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Brazil, India walk out of talks meant to advance Doha Round

The World Trade Organization's Doha Round negotiations have collapsed once again after delegations from Brazil and India walked out of talks with the European Union and the United States in Potsdam, Germany.

The action by the two “developing” countries may have put the final nails in the coffin for the Doha Round, which began in Doha, Qatar, more than six years ago. Observers had been hopeful the talks between the so-called G-4 countries could help restart the round.

U.S. officials in Potsdam said they were disappointed by the decision of Brazilian Foreign Minister Celso Amorim and Indian Commerce Minister Kamal Nath to lead their delegations out of the talks.

“We came this week with the commitment to make significant progress towards a successful round,” U.S. Trade Representative Susan Schwab and Agriculture Secretary Mike Johanns said in a statement. “Unfortunately, the negotiations could not generate political consensus to open markets to new trade — particularly in manufactured goods.”

Despite the gloomy outlook, U.S. officials in Potsdam and WTO Director-General Pascal Lamy in Geneva tried to put a good face on the events and insisted a deal was still possible.

Lamy said convergence on the issues among the world's largest developed and developing countries — Brazil, India, the EU and the United States — would have been helpful, but it was not indispensable to a new trade agreement.

Although Lamy appeared unwilling to throw in the towel, leaders of the agriculture committees in the U.S. Congress seemed to consider the collapse the end of the line for the negotiations.

“I am very disappointed that discussion among trade ministers from these countries broke down, particularly since it now looks unlikely that an agreement will be reached any time soon,” said Sen. Tom Harkin, D-Iowa, chairman of the Senate Agriculture Committee.

“It is crucial that the U.S. proposal in domestic agricultural support be matched by similar improvements in offers from our trading partners in market access and export competition. We should have seen more willingness to match the U.S. offer, but we did not see it.”

House Agriculture Committee Chairman Collin Peterson, D-Minn., led off his weekly telephone conference call with the news that the talks had collapsed. “It sounds to me like the talks are officially over,” he said. “It was reported to me that Brazil and India walked away from the table, and there was no meaningful market access offered.”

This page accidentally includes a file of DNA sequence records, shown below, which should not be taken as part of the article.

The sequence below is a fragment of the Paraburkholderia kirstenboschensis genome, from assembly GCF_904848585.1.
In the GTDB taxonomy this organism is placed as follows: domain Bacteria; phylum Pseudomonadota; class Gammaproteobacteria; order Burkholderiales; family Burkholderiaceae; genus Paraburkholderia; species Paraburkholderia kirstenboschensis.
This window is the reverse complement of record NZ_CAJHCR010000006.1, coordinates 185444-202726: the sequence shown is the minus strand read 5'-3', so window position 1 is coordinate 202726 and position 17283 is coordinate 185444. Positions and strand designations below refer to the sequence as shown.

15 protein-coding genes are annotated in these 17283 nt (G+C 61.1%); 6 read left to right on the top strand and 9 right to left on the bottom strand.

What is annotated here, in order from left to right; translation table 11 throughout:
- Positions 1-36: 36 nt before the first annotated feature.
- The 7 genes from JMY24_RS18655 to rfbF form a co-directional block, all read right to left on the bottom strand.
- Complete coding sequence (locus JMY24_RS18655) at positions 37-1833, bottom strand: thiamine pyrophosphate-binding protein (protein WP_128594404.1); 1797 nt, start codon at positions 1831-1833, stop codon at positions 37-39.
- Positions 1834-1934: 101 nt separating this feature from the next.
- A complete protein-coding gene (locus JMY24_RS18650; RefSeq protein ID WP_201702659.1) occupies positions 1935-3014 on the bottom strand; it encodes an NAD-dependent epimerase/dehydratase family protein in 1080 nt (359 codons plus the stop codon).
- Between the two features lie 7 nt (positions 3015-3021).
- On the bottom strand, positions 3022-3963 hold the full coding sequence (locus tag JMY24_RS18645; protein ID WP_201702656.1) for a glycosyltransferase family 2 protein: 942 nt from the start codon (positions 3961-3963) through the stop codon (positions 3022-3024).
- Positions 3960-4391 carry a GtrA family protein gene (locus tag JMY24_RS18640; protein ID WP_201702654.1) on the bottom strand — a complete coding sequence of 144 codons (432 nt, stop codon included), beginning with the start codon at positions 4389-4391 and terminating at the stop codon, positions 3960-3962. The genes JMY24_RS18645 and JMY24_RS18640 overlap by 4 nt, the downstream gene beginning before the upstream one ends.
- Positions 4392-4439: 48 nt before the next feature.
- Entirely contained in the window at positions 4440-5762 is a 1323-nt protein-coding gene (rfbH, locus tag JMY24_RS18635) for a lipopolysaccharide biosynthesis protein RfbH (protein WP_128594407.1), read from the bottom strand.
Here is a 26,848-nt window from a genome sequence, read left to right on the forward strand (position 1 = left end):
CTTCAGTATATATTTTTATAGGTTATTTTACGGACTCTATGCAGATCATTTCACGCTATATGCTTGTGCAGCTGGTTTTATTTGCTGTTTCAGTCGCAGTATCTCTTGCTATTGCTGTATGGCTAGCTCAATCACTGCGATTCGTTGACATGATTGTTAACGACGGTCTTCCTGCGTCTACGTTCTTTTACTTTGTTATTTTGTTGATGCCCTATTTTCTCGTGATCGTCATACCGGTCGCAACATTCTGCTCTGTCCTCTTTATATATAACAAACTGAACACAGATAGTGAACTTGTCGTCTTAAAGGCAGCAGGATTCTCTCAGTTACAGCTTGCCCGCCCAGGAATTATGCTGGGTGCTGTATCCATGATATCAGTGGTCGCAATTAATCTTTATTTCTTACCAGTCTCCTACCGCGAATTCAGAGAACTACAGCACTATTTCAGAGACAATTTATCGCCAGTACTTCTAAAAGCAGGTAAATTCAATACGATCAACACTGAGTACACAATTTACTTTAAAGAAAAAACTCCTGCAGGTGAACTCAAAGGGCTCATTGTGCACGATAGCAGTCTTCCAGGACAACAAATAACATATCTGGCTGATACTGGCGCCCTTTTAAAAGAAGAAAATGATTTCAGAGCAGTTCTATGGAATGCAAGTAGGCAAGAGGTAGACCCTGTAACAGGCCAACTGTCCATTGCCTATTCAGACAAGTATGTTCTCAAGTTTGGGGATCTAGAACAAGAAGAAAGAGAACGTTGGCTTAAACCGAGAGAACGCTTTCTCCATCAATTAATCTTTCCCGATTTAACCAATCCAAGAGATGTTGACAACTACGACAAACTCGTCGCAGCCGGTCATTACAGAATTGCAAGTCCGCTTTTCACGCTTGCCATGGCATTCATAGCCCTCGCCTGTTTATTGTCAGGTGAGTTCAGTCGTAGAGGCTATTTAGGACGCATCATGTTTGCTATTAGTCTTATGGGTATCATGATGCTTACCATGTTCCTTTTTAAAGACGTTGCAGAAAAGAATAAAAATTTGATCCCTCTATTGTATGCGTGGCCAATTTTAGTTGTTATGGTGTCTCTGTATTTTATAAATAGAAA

Those comments seemed to conflict with reports that the Brazilian and Indian ministers walked away from the talks rather than agree to increased market access for industrial goods. Reports said the four countries had made progress on the agricultural issues in the negotiations.

The latter led the National Cotton Council and other farm groups to issue a press release expressing concern that U.S. farmers could be damaged by the talks in Germany.

The Cotton Council said the Doha Round negotiations are headed down a path that will “practically ensure an inequitable and unfair outcome for the U.S. cotton industry,” in a letter sent by NCC President and CEO Mark Lange to Ambassador Schwab.

“The agricultural negotiations appear to be taking a track that leads to far more specificity in policy provisions than is desirable,” said Lange. “Not only do the negotiations appear to be further increasing the reduction in support beyond the U.S. proposal but are adding ill-conceived commodity specific caps.”

Lange said the Council was particularly concerned about the West African C-4 cotton proposal, which would require additional commitments from cotton. Numerous articles have accused U.S. producers of impoverishing cotton farmers in the four countries — Benin, Burkina Faso, Chad and Mali.

“We have provided a great deal of information demonstrating clearly that eliminating U.S. cotton subsidies will not provide a solution for the economic plight of West African cotton producers,” the letter stated. “Similar evidence has been presented to the C-4 by disinterested third parties. This evidence has failed to move this debate onto a different, productive path.”

The letter said the NCC also was uncertain of the U.S. strategy to protect U.S. cotton from an unfair and inequitable Doha Agreement, noting that the United States has never offered any alternative to the C-4 cotton proposal despite a NCC request in February 2006.

“We are very concerned if that strategy hinges on simply convincing the C-4 countries to agree to be reasonable during the modalities stage of the negotiations,” the letter stated. “What happened in Geneva in 2004 and Hong Kong in 2005 is about to happen again — the C-4 countries are clearly positioned to block the Doha Round unless their demands are met.

“If, in fact, the draft modalities to be issued by (WTO Agricultural Committee) Chairman Crawford Falconer contain the C-4 cotton proposal, the U.S. cotton industry will have no choice but to re-evaluate its position on this negotiation and on a possible extension of trade promotion authority.”

The other areas of concern focused on commodity specific limits, market access and the lack of progress on a request from the U.S. textile industry for a sectoral negotiation on textiles.

In a later statement, National Cotton Council Chairman John Pucheu commended USTR Ambassador Schwab and Secretary Johanns for their continuing efforts to obtain an ambitious and balanced Doha agreement.

“Market access gains commensurate with reductions in domestic support are critical for a successful completion of the agricultural negotiations,” Pucheu said. “It is encouraging that U.S. negotiators have held to the principles of the U.S. proposal.”

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